I am sorry I cannot hear the Minister.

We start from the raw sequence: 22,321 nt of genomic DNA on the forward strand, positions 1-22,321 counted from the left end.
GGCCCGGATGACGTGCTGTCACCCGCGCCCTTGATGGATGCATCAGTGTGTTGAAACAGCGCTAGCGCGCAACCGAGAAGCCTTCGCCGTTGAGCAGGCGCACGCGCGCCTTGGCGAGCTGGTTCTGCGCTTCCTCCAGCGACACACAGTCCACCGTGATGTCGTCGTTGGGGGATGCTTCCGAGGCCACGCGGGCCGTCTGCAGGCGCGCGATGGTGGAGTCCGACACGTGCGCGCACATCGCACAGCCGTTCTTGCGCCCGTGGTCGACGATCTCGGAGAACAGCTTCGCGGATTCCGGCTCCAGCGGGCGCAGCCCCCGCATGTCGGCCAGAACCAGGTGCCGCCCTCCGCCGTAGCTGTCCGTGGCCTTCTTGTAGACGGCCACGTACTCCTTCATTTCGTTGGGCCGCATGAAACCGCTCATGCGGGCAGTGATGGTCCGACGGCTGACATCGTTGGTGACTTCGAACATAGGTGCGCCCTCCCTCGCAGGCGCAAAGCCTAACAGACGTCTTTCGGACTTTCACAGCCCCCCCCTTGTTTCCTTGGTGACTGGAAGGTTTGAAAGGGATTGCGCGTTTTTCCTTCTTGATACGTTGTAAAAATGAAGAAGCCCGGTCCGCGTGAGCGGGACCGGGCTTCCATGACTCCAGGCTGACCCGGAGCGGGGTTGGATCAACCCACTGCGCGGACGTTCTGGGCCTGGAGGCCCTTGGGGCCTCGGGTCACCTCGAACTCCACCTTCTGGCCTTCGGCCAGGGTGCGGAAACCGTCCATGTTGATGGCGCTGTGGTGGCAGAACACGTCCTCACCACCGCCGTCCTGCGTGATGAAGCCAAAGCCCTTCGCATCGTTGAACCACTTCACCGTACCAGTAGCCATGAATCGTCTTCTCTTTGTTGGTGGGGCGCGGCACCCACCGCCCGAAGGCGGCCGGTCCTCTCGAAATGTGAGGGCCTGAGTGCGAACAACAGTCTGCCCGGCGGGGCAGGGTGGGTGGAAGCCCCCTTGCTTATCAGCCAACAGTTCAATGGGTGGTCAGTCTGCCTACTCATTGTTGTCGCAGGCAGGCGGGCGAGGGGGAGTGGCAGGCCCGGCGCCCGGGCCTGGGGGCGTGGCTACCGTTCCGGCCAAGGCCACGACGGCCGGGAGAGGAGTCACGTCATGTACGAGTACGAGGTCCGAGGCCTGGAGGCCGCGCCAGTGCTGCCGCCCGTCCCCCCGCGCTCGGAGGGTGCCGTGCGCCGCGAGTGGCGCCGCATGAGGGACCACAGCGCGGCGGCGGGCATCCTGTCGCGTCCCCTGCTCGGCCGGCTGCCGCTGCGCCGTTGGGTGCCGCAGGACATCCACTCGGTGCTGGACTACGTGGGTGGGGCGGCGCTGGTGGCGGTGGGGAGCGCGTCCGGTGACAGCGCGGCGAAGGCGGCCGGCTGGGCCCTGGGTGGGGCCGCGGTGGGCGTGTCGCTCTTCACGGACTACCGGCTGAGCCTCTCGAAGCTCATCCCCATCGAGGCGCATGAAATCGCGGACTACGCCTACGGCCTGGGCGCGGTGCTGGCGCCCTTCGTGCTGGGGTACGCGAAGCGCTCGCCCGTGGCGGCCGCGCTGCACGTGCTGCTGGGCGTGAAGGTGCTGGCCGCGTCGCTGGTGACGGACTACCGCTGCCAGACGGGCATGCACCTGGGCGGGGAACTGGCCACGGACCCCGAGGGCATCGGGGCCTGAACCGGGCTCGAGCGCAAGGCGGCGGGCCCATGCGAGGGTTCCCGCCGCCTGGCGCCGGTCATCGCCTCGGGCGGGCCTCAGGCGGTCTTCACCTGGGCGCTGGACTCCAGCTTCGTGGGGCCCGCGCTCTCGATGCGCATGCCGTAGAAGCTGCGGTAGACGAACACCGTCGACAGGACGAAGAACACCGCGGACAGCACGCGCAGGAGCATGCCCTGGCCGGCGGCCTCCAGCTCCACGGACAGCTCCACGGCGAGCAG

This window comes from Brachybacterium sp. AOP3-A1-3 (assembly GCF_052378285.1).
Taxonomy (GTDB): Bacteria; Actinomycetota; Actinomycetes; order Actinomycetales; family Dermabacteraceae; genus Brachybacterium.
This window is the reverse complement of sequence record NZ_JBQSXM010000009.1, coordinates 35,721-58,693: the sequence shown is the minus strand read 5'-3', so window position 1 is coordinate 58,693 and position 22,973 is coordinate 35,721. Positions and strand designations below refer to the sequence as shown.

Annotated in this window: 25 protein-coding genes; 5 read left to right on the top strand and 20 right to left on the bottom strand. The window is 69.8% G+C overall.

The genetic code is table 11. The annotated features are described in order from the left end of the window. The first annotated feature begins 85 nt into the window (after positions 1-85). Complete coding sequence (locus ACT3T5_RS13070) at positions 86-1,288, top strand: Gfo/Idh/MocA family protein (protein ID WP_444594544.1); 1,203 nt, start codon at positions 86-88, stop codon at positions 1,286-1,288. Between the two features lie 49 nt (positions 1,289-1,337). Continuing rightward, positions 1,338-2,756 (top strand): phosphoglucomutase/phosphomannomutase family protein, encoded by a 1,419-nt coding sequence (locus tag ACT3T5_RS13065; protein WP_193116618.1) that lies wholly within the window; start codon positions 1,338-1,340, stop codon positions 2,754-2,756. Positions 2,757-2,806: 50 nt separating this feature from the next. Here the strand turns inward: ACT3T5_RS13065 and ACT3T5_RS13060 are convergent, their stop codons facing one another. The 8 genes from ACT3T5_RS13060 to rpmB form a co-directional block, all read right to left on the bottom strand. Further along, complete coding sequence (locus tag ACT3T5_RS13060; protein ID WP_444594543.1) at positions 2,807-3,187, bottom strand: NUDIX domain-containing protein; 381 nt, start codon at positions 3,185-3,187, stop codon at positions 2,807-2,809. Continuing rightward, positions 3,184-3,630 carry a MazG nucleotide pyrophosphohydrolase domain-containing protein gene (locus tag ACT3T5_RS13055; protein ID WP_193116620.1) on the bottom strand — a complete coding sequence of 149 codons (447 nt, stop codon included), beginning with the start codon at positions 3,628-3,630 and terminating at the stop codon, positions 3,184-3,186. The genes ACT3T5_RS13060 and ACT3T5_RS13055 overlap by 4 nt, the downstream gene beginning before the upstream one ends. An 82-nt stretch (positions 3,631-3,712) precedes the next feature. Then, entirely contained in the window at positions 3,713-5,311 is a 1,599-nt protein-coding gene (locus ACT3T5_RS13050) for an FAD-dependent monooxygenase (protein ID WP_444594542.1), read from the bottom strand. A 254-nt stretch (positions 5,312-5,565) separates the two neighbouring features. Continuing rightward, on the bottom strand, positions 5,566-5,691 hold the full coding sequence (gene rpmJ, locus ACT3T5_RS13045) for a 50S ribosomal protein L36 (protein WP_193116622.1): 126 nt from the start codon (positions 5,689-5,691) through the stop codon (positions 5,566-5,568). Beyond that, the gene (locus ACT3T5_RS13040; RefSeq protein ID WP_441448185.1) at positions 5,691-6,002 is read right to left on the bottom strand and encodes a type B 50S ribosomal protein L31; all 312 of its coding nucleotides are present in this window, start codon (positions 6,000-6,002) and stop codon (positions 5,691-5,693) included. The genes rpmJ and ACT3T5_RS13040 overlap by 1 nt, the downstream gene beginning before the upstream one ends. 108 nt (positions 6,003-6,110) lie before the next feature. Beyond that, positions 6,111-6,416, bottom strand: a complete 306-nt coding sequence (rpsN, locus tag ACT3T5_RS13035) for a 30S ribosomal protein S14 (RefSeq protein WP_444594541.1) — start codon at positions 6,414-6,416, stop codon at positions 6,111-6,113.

What I was saying was that it has been rumoured, not alone in Dublin, but all over Ireland, that every relative that I have and every connection that I have by marriage has been placed in a position or office of emolument and of profit by the Government. That is not true. I have not placed a single one of them. There is one member of my family at present in an exceedingly unenviable position, if that be an office of profit. If I had been consulting his interests I would certainly never have nominated him for the position, but so far as I know he has done his duty in the particular office he holds. It is not an office, I think, that many people would envy. In this particular case of the Comptroller and Auditor-General I am perfectly satisfied that in the circumstances of the case the Committee exercised good judgment in the appointment. He was Comptroller or Accountant-General of the late Dáil (the second Dáil), and of the third Dáil, and first Dáil, and he discharged the duties of that office, under exceedingly difficult circumstances, and he did so to the entire satisfaction of the late Minister for Finance. The duties at that time were onerous; they may not be of the same order as the duties he will be called upon to discharge now, but at any rate, it is a satisfaction to us to know, that as far as this particular office was concerned that not a single penny of money was lost. There have been losses, but the losses are not in any sense attributable to any action he has taken. Every safeguard and every protection that the wit of man could possibly suggest he took, and recently we sent him to America to see after the funds there, the names of subscribers and other duties in connection with the loan. From the correspondence I have received since his return I am perfectly satisfied that he enhanced the reputation of this country in America. He met many financiers and prominent citizens of the United States, and from all that I have been able to learn his visit to America was one that reflects some credit on himself, and his reflected glory is also, to some extent, on the Government. Now, in order that there may be no misunderstanding regarding what the Deputy has said, I think, in justice not alone to the Ministry, but to the Dáil, that if there be any charges against the Ministry—I forget the exact term of this particular disorder, but I think it is nepotism—I think we ought to have it now, because these are times when once having started on government any suggestion of that sort would damage not alone the reputation of the Government, but reflect very seriously on what we all, I believe, are earnestly hoping for and working hard to achieve—namely, stabilisation in the country. I am perfectly satisfied from what I knew of the late Minister for Finance, and from discussions at Cabinet meetings previous to this appointment that no question whatever of his relationship with the Minister for Industry and Commerce ever entered into his mind in making the appointment. He had a pretty considerable field to choose from, and I think his selection was a wise one. I am not going now to enter into a eulogy of the person appointed, because to-morrow or next day we may be in handigrips over matters, but I am satisfied of this, that the Dáil might have made a better appointment, but it could not have made a more honest appointment.